There’s a reason I chose to write about the importance of repentance and forgiveness in family relationships. The reason is me. I make mistakes all the time. Just yesterday, I lost my patience with both of my sons for performing below their potential at school. What I considered tough love was probably, in part, actually a little unkind. This morning, I lost my temper when my daughter refused to eat breakfast and responded to me with defiance. Here’s the thing: I am the parent, but I am still the learner, too. So when the Spirit pricks at my heart and says, “You could have handled that better,” then I need to swallow my pride and apologize. When I dropped off Natalie at school today, before I let her hop out of the van, I pulled her up onto my lap, looked into her pretty blue eyes, and said, “Does Mommy need to apologize?” She nodded her head. I told her I was sorry and that I had acted wrongly. I asked her forgiveness. I gave her a hug. And as I drove away, I promised Heavenly Father that I would try (again and again) to do better.
One of my favorite things about my husband is that he usually says sorry first–even when the fault is as much or more mine than his. It is an immediate diffuser of coldness and distance. When someone sincerely says “I’m sorry,” we can breathe easier as we work through our disagreements. And because we hope our Heavenly Father will forgive us all the way when we make dumb mistakes, we need to be willing to offer that same kind of forgiveness to others, especially those with whom we have covenant relationships. I’ve always loved this powerful analogy by Elder Holland:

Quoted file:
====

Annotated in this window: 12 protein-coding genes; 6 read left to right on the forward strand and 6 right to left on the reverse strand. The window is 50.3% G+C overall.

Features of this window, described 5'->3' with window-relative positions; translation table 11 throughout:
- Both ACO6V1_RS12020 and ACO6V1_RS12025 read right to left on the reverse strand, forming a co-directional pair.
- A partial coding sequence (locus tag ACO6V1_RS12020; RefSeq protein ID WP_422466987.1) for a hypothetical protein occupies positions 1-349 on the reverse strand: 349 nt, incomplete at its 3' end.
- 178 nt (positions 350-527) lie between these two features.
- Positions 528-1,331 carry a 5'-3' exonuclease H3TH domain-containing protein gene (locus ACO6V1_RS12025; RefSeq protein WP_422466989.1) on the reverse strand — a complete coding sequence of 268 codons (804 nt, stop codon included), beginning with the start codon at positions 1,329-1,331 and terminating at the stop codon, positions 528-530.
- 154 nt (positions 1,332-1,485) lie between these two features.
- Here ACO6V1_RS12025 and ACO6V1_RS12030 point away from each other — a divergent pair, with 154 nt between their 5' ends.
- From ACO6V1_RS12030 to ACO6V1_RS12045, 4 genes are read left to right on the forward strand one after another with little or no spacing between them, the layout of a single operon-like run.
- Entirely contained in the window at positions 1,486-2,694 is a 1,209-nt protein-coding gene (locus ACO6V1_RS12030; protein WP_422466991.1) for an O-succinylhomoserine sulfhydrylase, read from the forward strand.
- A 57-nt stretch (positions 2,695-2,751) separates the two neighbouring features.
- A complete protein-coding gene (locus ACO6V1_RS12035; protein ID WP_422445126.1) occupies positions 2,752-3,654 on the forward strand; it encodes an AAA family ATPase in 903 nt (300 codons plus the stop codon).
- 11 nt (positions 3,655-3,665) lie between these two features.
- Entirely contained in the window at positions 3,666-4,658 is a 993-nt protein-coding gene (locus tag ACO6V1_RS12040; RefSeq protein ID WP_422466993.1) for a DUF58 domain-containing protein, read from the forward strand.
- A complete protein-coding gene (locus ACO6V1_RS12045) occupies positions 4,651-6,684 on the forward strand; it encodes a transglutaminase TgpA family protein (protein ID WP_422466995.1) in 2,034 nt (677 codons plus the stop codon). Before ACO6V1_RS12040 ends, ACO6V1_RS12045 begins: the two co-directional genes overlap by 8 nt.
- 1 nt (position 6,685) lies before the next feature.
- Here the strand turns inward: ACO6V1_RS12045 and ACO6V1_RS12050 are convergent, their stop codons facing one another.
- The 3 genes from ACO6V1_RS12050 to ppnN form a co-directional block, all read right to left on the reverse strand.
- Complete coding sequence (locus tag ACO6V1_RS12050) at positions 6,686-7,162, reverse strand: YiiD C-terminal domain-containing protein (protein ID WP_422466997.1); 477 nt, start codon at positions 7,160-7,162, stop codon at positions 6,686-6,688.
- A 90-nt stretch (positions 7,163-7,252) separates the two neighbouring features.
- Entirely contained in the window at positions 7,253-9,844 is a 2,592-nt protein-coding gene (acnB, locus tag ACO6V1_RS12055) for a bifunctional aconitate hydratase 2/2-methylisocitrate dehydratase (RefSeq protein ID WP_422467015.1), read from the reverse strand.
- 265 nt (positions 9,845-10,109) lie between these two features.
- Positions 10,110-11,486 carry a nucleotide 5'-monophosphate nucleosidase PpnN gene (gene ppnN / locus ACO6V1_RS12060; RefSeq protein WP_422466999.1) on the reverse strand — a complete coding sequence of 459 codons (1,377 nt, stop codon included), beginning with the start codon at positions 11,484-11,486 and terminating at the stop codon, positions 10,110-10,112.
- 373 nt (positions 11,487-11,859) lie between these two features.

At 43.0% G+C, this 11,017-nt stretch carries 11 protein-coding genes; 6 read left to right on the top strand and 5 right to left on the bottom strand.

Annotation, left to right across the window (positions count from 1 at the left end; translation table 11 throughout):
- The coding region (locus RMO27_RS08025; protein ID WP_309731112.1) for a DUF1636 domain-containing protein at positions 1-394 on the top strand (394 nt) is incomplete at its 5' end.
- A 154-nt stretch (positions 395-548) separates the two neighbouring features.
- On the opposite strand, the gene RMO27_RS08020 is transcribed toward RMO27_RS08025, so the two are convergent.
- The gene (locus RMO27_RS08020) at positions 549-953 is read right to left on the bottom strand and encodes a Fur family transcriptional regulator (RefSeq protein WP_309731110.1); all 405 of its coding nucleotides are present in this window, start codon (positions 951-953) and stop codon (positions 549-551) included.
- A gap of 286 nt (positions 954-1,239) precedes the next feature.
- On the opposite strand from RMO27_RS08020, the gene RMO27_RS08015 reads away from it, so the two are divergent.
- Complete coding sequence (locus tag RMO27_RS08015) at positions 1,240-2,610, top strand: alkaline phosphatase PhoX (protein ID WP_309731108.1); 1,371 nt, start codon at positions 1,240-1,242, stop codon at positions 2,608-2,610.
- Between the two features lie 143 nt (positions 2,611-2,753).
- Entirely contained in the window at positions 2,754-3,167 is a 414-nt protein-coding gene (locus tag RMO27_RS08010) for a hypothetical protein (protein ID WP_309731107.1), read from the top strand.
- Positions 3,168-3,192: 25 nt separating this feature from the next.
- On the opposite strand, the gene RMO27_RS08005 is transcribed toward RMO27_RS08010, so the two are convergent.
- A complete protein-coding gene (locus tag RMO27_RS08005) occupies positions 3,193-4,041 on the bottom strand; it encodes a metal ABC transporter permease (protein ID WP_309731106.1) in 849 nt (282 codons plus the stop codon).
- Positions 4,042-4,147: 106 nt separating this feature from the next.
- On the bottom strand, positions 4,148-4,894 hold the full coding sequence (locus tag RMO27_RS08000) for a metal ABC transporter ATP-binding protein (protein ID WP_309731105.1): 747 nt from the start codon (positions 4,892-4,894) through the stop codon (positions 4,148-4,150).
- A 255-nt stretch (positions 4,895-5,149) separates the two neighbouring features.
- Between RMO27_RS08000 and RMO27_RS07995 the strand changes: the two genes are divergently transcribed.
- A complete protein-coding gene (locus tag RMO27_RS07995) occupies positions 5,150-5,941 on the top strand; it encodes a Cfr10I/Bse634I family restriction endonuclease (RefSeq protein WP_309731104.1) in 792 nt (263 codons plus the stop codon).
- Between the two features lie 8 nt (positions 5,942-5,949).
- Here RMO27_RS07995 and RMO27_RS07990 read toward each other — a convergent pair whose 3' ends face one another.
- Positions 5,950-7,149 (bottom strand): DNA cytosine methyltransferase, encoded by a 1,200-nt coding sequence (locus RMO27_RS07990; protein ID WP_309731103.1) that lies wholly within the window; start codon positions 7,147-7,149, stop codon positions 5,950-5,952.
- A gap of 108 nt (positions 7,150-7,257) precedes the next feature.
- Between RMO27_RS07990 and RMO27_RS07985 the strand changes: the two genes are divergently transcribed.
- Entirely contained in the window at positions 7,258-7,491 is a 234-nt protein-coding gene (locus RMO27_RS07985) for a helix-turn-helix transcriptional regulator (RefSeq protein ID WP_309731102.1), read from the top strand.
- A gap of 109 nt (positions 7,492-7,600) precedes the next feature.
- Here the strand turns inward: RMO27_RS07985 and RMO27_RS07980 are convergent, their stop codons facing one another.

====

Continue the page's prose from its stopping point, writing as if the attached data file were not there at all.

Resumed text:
“Let people repent. Let people grow. Believe that people can change and improve. Is that faith? Yes! Is that hope? Yes! Is it charity? Yes! Above all, it is charity, the pure love of Christ. If something is buried in the past, leave it buried. Don’t keep going back with your little sand pail and beach shovel to dig it up, wave it around, and then throw it at someone, saying, ‘Hey! Do you remember this?’ Splat!
Well, guess what? That is probably going to result in some ugly morsel being dug up out of your landfill with the reply, ‘Yeah, I remember it. Do you remember this?’ Splat.
And soon enough everyone comes out of that exchange dirty and muddy and unhappy and hurt, when what God, our Father in Heaven, pleads for is cleanliness and kindness and happiness and healing. Such dwelling on past lives, including past mistakes, is just not right! It is not the gospel of Jesus Christ.”
So when you find that your relationship with your spouse or your child is strained (as it will often be), put down your shovel and pail, put down your pride, and say “I am sorry.” When spoken with a humble heart, and then followed by an “increase of love” or any of the other ingredients, your marriage and family recipe is one step closer to successful. The song got it wrong: It’s never too late to apologize.